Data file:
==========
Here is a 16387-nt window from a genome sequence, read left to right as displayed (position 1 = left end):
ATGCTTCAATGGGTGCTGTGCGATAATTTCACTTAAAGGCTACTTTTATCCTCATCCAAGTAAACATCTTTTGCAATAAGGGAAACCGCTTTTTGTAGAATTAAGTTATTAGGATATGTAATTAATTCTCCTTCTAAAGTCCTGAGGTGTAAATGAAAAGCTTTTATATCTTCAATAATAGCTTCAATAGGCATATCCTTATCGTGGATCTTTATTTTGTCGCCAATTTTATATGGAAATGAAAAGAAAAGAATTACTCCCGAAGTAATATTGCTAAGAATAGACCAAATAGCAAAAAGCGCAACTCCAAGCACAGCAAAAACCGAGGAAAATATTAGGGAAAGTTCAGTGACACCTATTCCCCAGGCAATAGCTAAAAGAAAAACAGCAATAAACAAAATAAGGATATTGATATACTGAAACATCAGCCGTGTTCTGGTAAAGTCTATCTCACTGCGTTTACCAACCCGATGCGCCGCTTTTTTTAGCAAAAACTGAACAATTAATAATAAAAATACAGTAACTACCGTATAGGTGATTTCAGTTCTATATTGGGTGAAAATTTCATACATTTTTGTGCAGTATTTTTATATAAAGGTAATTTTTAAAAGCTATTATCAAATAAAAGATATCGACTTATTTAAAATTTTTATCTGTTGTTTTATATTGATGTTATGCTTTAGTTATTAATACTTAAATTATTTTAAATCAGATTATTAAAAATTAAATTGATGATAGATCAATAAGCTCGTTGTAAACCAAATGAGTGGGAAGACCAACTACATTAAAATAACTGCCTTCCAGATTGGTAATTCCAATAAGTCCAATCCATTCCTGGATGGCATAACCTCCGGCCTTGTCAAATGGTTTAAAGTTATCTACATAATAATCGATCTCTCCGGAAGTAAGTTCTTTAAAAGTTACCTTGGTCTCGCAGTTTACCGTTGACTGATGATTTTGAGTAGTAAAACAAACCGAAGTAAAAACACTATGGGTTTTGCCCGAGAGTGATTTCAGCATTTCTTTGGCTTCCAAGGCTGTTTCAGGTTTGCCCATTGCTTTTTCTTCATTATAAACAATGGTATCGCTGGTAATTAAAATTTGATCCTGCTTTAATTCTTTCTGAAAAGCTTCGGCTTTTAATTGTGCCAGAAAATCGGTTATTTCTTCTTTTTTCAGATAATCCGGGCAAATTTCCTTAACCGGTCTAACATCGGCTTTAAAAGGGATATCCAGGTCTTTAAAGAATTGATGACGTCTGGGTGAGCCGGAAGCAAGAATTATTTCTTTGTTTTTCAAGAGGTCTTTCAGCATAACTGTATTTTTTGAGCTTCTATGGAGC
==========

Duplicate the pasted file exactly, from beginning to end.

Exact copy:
Here is a 16387-nt window from a genome sequence, read left to right as displayed (position 1 = left end):
ATGCTTCAATGGGTGCTGTGCGATAATTTCACTTAAAGGCTACTTTTATCCTCATCCAAGTAAACATCTTTTGCAATAAGGGAAACCGCTTTTTGTAGAATTAAGTTATTAGGATATGTAATTAATTCTCCTTCTAAAGTCCTGAGGTGTAAATGAAAAGCTTTTATATCTTCAATAATAGCTTCAATAGGCATATCCTTATCGTGGATCTTTATTTTGTCGCCAATTTTATATGGAAATGAAAAGAAAAGAATTACTCCCGAAGTAATATTGCTAAGAATAGACCAAATAGCAAAAAGCGCAACTCCAAGCACAGCAAAAACCGAGGAAAATATTAGGGAAAGTTCAGTGACACCTATTCCCCAGGCAATAGCTAAAAGAAAAACAGCAATAAACAAAATAAGGATATTGATATACTGAAACATCAGCCGTGTTCTGGTAAAGTCTATCTCACTGCGTTTACCAACCCGATGCGCCGCTTTTTTTAGCAAAAACTGAACAATTAATAATAAAAATACAGTAACTACCGTATAGGTGATTTCAGTTCTATATTGGGTGAAAATTTCATACATTTTTGTGCAGTATTTTTATATAAAGGTAATTTTTAAAAGCTATTATCAAATAAAAGATATCGACTTATTTAAAATTTTTATCTGTTGTTTTATATTGATGTTATGCTTTAGTTATTAATACTTAAATTATTTTAAATCAGATTATTAAAAATTAAATTGATGATAGATCAATAAGCTCGTTGTAAACCAAATGAGTGGGAAGACCAACTACATTAAAATAACTGCCTTCCAGATTGGTAATTCCAATAAGTCCAATCCATTCCTGGATGGCATAACCTCCGGCCTTGTCAAATGGTTTAAAGTTATCTACATAATAATCGATCTCTCCGGAAGTAAGTTCTTTAAAAGTTACCTTGGTCTCGCAGTTTACCGTTGACTGATGATTTTGAGTAGTAAAACAAACCGAAGTAAAAACACTATGGGTTTTGCCCGAGAGTGATTTCAGCATTTCTTTGGCTTCCAAGGCTGTTTCAGGTTTGCCCATTGCTTTTTCTTCATTATAAACAATGGTATCGCTGGTAATTAAAATTTGATCCTGCTTTAATTCTTTCTGAAAAGCTTCGGCTTTTAATTGTGCCAGAAAATCGGTTATTTCTTCTTTTTTCAGATAATCCGGGCAAATTTCCTTAACCGGTCTAACATCGGCTTTAAAAGGGATATCCAGGTCTTTAAAGAATTGATGACGTCTGGGTGAGCCGGAAGCAAGAATTATTTCTTTGTTTTTCAAGAGGTCTTTCAGCATAACTGTATTTTTTGAGCTTCTATGGAGC